Book Reviews

The Coven (Beatrice Scarlet) by Graham Masterton

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List Price: £7.99

 

Paperback: 416 Pages.

Published: 08 February 2018 by Head of Zeus

Edition: Reprint

ISBN: 1784976377

EAN: 9781784976378

London, 1758:

Beatrice Scarlet, the apothecary's daughter, has found a position at St Mary Magdalene's Refuge for fallen women. She enjoys the work and soon forms a close bond with her charges.

The refuge is supported by a wealthy tobacco merchant, who regularly offers the girls steady work to aid their rehabilitation. But when seven girls sent to his factory disappear, Beatrice is uneasy.

Their would-be benefactor claims they were a coven of witches, beholden only to Satan and his demonic misdeeds. But Beatrice is convinced something much darker than witchcraft is at play...

Reviews

3.0 Stars3.0 Stars3.0 Stars  by Debra Found

Little Empathy with the Characters

Beatrice is alone in the New World with the exception of her small daughter, Florence. She returns to London to work for a missionary society which cares for "fallen women". She stumbles across a den of iniquity where nothing is quite what it seems.

I felt that this book started quite well if slowly. The setting was reasonable but I was envisioning a later period in history than 1758. Beatrice frequently travels around London on foot and in cabs alone and meets with a young man alone in the evenings. Would a Missionary society really allow a young woman to do this all without a chaperone? I do wonder. I was also slightly puzzled by the police Inspector at Bow Street - surely 1758 is a bit early for that?

Beatrice is sometimes a very clever woman. Her knowledge of chemistry and apothecary remedies is exceptional. In fact I do wonder if this is knowledge is more suited to a later period in history. For example the information concerning arsenic poisoning in wallpaper was more in fitting with the Victorian age - though I may be wrong. Beatrice has learned a great deal from her Father and has an excellent remedy for every ailment from head lice to chest infections. In fact it seemed that every person she met mentioned a small ailment & she immediately piped up that she had a remedy of her Father's which would solve it. This started to get a little farcical!

At other times Beatrice is immensley dim. A wealthy factory owner comes to choose girls for his factory. He personally chooses them & only chooses the very prettiest. When Beatrice visits them a few days later they are all suddenly unwell & can't be visited. Um..........it took her a while to work that one out yet she can manage complicated chemical tests to prove poisoning. It just didn't quite work for me.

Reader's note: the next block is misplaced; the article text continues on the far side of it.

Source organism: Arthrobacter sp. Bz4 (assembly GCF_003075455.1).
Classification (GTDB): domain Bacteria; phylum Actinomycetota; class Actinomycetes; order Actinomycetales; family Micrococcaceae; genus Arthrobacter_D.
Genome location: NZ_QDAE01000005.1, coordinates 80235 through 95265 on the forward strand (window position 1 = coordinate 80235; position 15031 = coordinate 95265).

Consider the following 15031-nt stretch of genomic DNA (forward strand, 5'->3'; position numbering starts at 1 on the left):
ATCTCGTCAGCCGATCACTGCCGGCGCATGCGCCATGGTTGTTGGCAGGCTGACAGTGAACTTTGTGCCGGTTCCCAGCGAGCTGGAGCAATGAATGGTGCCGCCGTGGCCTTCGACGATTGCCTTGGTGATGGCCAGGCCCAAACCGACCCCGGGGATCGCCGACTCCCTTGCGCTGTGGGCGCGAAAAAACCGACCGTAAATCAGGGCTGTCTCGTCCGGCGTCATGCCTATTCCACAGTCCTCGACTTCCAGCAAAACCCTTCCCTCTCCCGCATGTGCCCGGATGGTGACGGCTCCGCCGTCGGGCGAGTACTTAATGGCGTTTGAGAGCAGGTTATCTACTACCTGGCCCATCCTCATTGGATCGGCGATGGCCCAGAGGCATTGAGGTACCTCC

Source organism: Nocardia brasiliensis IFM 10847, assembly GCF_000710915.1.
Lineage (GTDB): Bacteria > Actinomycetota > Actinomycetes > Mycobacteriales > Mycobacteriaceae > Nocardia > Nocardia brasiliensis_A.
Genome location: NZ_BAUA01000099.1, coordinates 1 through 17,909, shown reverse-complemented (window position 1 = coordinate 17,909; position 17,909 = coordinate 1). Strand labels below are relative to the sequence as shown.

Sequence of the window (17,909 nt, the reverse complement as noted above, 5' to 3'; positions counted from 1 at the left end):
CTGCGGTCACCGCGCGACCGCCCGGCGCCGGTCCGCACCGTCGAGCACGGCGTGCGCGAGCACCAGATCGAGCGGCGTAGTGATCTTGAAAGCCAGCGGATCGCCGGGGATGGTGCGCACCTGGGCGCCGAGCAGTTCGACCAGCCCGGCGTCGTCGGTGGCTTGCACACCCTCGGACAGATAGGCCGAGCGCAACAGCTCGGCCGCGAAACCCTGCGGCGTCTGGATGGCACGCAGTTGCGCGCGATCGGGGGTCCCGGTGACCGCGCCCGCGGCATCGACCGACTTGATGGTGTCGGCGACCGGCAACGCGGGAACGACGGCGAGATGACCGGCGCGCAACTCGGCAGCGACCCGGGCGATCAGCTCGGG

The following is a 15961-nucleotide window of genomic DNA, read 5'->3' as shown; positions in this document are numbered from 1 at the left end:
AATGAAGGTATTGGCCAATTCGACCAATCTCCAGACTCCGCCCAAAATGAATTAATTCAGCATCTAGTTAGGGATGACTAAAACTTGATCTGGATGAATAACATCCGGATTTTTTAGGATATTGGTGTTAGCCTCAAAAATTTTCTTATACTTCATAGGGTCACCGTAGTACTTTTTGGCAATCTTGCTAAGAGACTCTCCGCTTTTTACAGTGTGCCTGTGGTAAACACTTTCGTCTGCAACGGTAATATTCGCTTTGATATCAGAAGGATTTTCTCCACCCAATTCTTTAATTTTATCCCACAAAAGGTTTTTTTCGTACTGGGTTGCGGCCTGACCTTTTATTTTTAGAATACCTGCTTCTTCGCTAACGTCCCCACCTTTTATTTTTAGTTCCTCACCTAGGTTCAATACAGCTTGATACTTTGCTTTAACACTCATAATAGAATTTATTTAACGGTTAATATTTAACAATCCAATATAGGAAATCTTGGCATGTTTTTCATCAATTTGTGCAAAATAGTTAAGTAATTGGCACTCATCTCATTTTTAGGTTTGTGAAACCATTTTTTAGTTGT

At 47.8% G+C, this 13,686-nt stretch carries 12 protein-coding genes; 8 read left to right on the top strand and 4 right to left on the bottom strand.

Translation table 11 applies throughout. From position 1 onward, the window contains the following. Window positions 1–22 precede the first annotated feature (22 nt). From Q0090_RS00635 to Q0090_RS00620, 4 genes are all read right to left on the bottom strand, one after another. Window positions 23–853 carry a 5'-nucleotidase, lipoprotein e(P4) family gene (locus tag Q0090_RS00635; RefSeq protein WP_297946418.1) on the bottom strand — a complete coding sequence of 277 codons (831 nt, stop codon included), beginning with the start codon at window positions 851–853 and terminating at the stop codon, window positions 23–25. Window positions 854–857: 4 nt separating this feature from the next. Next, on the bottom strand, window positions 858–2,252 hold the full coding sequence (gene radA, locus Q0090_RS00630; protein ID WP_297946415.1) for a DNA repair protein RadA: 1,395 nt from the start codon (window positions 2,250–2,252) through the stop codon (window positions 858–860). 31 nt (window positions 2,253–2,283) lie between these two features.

There are some brutal & explicit rape scenes in this book. I mention these particularly as someone searching for a historical novel may not be aware that the author writes gruesome horror stories. These rape scenes may come as quite a surprise to the unwary reader. Personally I felt they were a bit over the top and unnecessary.

I didn't particularly like any of the characters in this book. Some of them are quite cardboard and lacking in personality & others are just unpleasant. To be fair the subject matter isn't that nice.

It wasn't until I had completed this book that I discovered that it was the second in the series. This would  explain some events and references that made little sense to me. Perhaps I would have understood Beatrice's character a little more had I read this book first.

The actual concept of this book is reasonable & the story did make basic sense leaving aside some questionable history. However I struggled to relate to or like any of the characters and despite the terrible situations I felt little empathy. The people just didn't come alive. I didn't particularly enjoy the brutal rape scenes but accept that this type of scene is part and parcel of the author's writing. I don't think I shall be looking out for any further historical work by this author.

I received a free copy of this book via Netgalley.

 
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